PH, ‘patient zero’ in fake news epidemic, can learn from Finland
There are many reasons to be envious of Finland.
It’s been named the happiest country on the planet for the fifth year in a row by a United Nations-sponsored index. Corruption Perceptions Index says it’s the least corrupt country in the world. It’s No. 2 in terms of press freedom, No. 3 in transparency and social justice, and No. 4 in gender equality.
But perhaps the biggest reason to envy Finland is its successful fight against disinformation. Its war on fake news has been so successful that it has become the example, with other countries wanting to copy its blueprint as they wage their own battles.
In 2018, Finland made it to the top spot in a study measuring 35 countries and their resilience to the post-truth phenomenon.
That same year, at an event in Germany, Facebook’s Global Politics and Government Outreach director Katie Harbath referred to the Philippines as “patient zero” in the global war against disinformation. Tragically, four years later, patient zero has yet to recover, and continues to be afflicted by fake news, trolls, peddlers of deception masquerading as legitimate news sources, and propaganda.
And it’s not just the massive, orchestrated campaigns by people who have made the act of spreading lies their means of livelihood. Disinformation has become so rampant in this country that even ordinary citizens are now emboldened to produce their own blatant fabrications, seemingly with no fear of consequences.
Case in point: the Cebu Pacific pilot who went viral for claiming that Vice President Leni Robredo caused multiple flight diversions by asking for priority landing—something that has been refuted by both the Office of the Vice President and the airline.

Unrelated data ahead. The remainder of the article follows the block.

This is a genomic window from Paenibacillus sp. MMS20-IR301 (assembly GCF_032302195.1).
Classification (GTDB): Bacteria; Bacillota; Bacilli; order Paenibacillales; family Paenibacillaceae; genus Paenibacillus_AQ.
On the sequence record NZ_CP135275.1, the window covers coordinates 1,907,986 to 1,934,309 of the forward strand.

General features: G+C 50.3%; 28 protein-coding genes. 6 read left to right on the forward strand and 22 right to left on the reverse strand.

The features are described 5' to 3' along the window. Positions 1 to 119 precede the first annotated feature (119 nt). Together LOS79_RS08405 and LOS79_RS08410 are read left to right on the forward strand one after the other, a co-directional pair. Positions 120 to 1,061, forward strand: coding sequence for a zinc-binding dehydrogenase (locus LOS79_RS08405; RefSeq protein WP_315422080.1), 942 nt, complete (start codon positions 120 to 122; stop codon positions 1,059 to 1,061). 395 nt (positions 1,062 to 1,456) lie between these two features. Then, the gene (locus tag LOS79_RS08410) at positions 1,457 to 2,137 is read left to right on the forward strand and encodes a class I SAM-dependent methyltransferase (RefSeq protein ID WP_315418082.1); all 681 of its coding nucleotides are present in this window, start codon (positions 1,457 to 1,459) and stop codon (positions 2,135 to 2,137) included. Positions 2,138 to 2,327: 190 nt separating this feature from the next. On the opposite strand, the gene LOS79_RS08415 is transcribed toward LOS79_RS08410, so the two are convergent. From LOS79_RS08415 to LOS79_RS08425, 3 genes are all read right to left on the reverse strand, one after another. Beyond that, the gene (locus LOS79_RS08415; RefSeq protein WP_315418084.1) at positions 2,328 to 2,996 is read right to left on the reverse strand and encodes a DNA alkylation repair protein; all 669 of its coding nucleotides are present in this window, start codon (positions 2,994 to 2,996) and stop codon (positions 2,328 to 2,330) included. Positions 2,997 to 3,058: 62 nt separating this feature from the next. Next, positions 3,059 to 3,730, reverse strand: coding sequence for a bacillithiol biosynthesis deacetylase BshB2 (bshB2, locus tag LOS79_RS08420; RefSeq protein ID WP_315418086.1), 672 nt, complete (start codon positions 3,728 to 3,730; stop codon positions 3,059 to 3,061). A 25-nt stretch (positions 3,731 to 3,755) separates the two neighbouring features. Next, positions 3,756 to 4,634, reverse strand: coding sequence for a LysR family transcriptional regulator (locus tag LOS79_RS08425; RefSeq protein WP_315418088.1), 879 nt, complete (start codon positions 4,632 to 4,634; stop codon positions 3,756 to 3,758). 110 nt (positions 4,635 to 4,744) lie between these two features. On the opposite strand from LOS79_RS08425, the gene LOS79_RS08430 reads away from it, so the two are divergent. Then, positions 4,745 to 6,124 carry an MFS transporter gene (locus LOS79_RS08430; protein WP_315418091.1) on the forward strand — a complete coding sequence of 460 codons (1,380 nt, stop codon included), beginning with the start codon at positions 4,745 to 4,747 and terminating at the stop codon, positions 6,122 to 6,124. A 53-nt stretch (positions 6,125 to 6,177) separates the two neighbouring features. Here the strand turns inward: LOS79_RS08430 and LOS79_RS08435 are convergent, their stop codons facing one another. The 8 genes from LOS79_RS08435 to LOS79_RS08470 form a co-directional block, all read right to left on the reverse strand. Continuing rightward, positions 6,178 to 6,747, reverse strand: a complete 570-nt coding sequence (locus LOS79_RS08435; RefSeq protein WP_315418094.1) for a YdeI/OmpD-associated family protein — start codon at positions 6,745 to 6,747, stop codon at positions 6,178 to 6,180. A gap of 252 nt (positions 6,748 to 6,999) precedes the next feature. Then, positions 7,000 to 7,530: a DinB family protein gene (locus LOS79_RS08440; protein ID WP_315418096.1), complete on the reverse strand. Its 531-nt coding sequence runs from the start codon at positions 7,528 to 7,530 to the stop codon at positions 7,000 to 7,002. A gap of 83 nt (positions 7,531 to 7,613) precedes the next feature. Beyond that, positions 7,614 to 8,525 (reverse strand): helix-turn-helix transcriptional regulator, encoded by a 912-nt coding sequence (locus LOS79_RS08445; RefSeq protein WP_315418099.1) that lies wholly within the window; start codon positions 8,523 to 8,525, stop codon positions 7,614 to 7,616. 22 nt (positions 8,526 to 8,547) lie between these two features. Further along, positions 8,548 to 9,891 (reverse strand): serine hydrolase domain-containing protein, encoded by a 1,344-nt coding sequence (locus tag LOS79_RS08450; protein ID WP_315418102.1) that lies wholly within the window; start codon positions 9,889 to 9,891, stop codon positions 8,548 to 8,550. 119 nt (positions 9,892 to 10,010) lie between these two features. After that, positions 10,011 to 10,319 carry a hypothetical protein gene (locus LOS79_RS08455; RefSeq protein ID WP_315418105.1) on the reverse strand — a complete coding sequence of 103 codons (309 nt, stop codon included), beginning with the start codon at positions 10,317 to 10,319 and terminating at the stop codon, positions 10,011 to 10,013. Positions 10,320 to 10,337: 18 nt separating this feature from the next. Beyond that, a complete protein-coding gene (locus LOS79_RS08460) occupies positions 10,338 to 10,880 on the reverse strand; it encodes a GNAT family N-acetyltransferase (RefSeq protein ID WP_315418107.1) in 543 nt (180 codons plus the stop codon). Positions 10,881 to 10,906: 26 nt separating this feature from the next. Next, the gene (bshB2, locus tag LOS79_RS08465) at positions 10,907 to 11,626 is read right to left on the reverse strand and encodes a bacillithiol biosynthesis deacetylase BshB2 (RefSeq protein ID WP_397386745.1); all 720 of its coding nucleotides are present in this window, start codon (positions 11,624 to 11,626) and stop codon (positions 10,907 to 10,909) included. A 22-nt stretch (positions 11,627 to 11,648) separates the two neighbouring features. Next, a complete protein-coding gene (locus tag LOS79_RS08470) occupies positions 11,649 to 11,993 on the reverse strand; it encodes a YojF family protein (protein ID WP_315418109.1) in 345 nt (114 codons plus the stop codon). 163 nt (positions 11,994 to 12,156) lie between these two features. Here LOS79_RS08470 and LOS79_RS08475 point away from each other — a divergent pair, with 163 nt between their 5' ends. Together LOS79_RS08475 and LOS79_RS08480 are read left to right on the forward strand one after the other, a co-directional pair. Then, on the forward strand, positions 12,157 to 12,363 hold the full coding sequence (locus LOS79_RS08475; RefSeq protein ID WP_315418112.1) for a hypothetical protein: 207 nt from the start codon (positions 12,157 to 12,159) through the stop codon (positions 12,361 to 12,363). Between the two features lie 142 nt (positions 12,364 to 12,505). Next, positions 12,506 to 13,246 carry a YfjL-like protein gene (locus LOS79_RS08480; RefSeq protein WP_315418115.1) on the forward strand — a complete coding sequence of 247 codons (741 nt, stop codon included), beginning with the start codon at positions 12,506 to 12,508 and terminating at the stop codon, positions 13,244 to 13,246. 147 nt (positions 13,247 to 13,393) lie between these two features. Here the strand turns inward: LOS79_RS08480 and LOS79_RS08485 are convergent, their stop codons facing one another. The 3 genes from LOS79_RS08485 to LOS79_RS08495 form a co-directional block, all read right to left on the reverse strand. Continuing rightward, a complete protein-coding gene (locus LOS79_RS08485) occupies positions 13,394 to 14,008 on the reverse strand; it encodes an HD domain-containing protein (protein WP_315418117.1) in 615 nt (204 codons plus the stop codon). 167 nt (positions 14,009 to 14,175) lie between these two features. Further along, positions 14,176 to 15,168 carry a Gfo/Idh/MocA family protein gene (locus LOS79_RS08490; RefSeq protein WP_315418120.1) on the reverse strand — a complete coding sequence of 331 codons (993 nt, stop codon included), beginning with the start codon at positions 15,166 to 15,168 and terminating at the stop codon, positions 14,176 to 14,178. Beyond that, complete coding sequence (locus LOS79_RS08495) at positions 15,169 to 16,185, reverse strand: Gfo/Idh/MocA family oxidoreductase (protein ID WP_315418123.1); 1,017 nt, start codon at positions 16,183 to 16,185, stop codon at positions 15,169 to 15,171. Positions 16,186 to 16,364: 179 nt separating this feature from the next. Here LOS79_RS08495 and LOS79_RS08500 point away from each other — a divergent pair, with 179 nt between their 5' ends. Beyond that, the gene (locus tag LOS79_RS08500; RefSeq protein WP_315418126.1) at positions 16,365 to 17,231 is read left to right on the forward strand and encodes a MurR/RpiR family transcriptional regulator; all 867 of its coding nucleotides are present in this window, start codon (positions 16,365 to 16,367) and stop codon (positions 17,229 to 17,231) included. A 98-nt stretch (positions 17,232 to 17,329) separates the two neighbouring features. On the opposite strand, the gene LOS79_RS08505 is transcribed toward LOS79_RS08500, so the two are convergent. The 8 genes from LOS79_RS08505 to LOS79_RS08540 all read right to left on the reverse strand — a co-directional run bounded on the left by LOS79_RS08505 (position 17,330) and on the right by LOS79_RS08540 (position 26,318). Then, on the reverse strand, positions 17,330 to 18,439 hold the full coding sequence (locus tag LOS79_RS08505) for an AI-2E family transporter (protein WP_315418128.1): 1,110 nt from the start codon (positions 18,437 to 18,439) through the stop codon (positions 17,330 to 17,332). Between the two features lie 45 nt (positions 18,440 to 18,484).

Despite the apology from the airline and despite multiple legitimate news outlets publishing reports on the complete baselessness of the viral story, some Filipinos still continued to believe the pilot’s tale. These are the same people who buy into it all—the spliced videos, the Red-tagging, the revisionism—people who take falsehoods and swallow them as gospel, people who, when forced to look at facts, reply with “Respect my opinion.”
What is it about our country that has made us so susceptible and so gullible to disinformation? Why have we been so willingly pulling wool over our own eyes? Is it even possible to get patient zero on the road to recovery?
Finland shares a border with Russia, and it was Russia’s illegal annexation of Crimea in 2014 that set off alarms for the Nordic country in terms of the potential power of disinformation. “From then on,” Juha Pyykkö, Finland’s ambassador to the Philippines, told the Inquirer, “it was increasingly realized, not only in Finland but everywhere else, that this disinformation is a very powerful tool.”
In that same year, the Finnish government itself launched an initiative against fake news. It makes one wonder if this is possible in a country like the Philippines, where politicians often benefit from disinformation or are even the source of it themselves.
For the past years, the Finnish government and other sectors have been coordinating and cooperating in taking an active stance against fake news.